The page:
Now, there are several ways to do this. At the highest level, a top-notch professional company will have cameras and chips to do it all. According to our new model, such a race may only need one judge, the Chief Judge, who will be the point person for coordinating between the timing company, the riders who may question results, and USAC. At the lowest level, there will be no change at all because the RD will have no technology and will still need the same number of judges (s)he always did. There may be some middle ground races where a decision will have to be made.
What we envision in a perfect world is a dynamic where the RD, the assigning authority (Local Association, Regional Coordinator, or USA Cycling), and the Chief Referee have a three way dialogue early and often to establish what the needs of that event are. What we hope to avoid is a common situation where the RD is the forgotten person in this conversation. We will be looking very carefully at leading by example at the national level this year and, to the extent that the RD’s will respond in a timely fashion, I hope to establish what the true needs are for every top tier calendar race prior to assigning officials to them and having to deal with headaches later because we assigned too many or too few.
National Commissaire Class
We have asked the UCI to host an Elite Road National Commissaire course in March of 2014, our typical timeframe for that. Their version of the Nat Comm course is pretty short, like 4 days, but it is road only, so we will tack on several days allowing for track and CX to also be taught and tested in. Our approved dates from the UCI are March 6-9, 2014. We will bring people in on March 2 if they are wanting to upgrade in track. Cyclocross day will be March 5th. The instructors for the course will be Wayne Pomario, UCI International Commissaire from Canada, and Randy Shafer, UCI International Commissaire from Colorado. Please find below the requirements to take the class. Now would be a good time to start thinking about it and letting us know you are interested, since we will need at least 10 candidates to hold the course. We will also open the UCI portion up to Canadians that are interested.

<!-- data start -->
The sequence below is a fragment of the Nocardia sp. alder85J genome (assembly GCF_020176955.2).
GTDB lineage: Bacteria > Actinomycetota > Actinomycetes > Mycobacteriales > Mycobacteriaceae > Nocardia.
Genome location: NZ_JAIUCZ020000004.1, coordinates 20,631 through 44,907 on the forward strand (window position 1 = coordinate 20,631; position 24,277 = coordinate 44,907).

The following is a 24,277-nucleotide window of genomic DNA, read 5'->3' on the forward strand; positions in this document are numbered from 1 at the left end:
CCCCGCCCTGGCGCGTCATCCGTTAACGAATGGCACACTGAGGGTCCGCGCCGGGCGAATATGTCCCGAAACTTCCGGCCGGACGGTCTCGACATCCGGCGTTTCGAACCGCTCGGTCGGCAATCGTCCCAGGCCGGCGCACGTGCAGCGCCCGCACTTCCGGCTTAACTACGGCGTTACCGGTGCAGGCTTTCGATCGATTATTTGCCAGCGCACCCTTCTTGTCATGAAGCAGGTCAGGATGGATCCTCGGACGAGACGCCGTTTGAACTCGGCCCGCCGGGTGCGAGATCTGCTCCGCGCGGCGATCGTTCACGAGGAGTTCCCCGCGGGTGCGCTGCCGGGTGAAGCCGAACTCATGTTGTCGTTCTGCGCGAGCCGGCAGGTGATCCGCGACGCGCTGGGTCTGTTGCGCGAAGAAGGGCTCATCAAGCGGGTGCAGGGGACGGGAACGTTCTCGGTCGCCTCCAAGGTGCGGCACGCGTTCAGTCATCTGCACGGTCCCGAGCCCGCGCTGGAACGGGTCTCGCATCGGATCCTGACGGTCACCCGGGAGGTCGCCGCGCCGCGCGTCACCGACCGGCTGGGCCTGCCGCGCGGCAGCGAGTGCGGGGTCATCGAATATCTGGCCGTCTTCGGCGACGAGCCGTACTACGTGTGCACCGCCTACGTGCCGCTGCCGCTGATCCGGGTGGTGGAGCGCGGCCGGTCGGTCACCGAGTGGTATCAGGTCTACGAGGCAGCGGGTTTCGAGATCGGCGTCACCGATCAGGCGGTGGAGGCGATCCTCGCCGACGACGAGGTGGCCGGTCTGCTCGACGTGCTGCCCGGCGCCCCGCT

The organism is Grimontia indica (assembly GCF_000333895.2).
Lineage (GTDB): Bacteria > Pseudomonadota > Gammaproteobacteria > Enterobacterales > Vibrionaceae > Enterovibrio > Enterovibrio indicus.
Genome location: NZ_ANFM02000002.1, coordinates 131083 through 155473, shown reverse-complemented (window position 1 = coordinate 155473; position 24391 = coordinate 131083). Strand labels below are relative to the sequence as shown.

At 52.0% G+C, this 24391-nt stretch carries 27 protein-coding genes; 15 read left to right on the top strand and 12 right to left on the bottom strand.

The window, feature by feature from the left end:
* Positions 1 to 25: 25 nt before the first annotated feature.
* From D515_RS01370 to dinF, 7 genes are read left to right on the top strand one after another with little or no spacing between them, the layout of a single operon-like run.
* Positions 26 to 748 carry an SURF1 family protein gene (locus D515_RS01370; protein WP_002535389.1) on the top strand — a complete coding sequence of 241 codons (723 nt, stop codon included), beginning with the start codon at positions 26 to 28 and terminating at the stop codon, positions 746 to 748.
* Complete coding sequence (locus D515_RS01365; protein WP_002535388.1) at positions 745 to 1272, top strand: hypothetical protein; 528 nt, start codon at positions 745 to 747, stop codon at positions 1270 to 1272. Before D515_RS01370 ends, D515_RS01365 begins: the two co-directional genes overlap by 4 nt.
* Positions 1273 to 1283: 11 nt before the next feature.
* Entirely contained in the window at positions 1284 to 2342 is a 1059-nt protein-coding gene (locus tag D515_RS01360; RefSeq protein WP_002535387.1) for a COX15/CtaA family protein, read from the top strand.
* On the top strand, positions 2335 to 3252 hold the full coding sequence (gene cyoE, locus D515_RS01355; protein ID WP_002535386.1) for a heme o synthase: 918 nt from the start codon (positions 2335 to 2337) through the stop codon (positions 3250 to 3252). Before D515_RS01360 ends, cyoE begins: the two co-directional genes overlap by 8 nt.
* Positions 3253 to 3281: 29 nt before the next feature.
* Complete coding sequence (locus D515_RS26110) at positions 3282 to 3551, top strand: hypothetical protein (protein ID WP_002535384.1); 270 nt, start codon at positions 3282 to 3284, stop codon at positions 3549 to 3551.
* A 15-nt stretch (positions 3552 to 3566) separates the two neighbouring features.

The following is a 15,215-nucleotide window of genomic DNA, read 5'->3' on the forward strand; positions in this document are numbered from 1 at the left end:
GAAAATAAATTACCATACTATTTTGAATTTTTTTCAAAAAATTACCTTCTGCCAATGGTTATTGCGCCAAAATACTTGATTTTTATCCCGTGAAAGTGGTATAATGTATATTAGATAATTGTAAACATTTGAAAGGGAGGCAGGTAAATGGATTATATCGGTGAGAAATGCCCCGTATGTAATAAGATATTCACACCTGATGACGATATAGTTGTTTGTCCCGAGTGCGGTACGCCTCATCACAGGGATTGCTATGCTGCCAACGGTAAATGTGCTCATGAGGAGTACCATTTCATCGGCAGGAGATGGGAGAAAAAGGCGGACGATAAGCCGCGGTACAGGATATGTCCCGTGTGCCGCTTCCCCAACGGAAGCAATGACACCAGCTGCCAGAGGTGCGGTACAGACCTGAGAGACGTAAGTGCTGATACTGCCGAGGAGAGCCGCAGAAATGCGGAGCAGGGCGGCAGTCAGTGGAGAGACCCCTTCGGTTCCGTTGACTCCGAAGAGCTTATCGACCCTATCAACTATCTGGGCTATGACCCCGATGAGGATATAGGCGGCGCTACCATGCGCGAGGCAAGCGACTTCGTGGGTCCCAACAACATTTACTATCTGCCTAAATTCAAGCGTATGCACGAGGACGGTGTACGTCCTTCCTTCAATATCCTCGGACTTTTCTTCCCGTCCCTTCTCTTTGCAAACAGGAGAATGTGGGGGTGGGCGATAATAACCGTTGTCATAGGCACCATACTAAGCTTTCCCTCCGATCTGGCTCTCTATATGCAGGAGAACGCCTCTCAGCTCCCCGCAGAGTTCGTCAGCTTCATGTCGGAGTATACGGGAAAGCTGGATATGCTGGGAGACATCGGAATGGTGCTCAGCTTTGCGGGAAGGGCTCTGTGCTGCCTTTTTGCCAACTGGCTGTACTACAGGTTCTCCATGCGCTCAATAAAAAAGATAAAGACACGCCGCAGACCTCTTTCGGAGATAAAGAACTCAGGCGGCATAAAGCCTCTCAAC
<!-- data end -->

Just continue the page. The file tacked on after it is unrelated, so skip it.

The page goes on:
To Upgrade to National Commissaire
A National Commissaire is someone whom we would trust to be the Chief Referee of any of our National Championships, and whom we would consider for appointment to referee positions at international races held in the US. It is primarily a management position and predominantly for Referees. The achievement of the title of National Commissaire may be a stepping stone to becoming an International Commissaire, or the highest level of achievement offered for USA Cycling officials. A Category A official is eligible to be Chief Judge, or most other positions at our National Championships and international events, but National Commissaires will get priority for assignments as Chief Referees. The upgrading seminar consists of a 7-day class with a written and oral exam portion, as well as in class presentations. It takes a score of 80% to pass.
Requirements for Upgrading to National Commissaire (since reaching Level A)
If, after reviewing these, you feel you are qualified and interested, please let me know. Then start gathering your documents. If you are light on formal evaluations, there is still time to get those prior to the class, but we have to know of that need.
- Must be at least 23 years old.
- Must have been a category A official for at least 2 seasons.
- Must have worked a minimum of 50 days of racing of which 10 must have been at the national level(top tier calendar vents, National Championships, and international events).
- Must have been a chief Referee f0r 20 race days, of which 3 must be at the regional level.
- Must have been Chief Judge or Race Secretary for 5 race days, of which 2 must have been at the regional level.
- Must be proposed by the RTC.
- Must be approved by the NTC.
- Must submit 3 letters of recommendation from International Commissaires or National Commissaires that have worked with the official in the past and can directly speak to his or her management skills.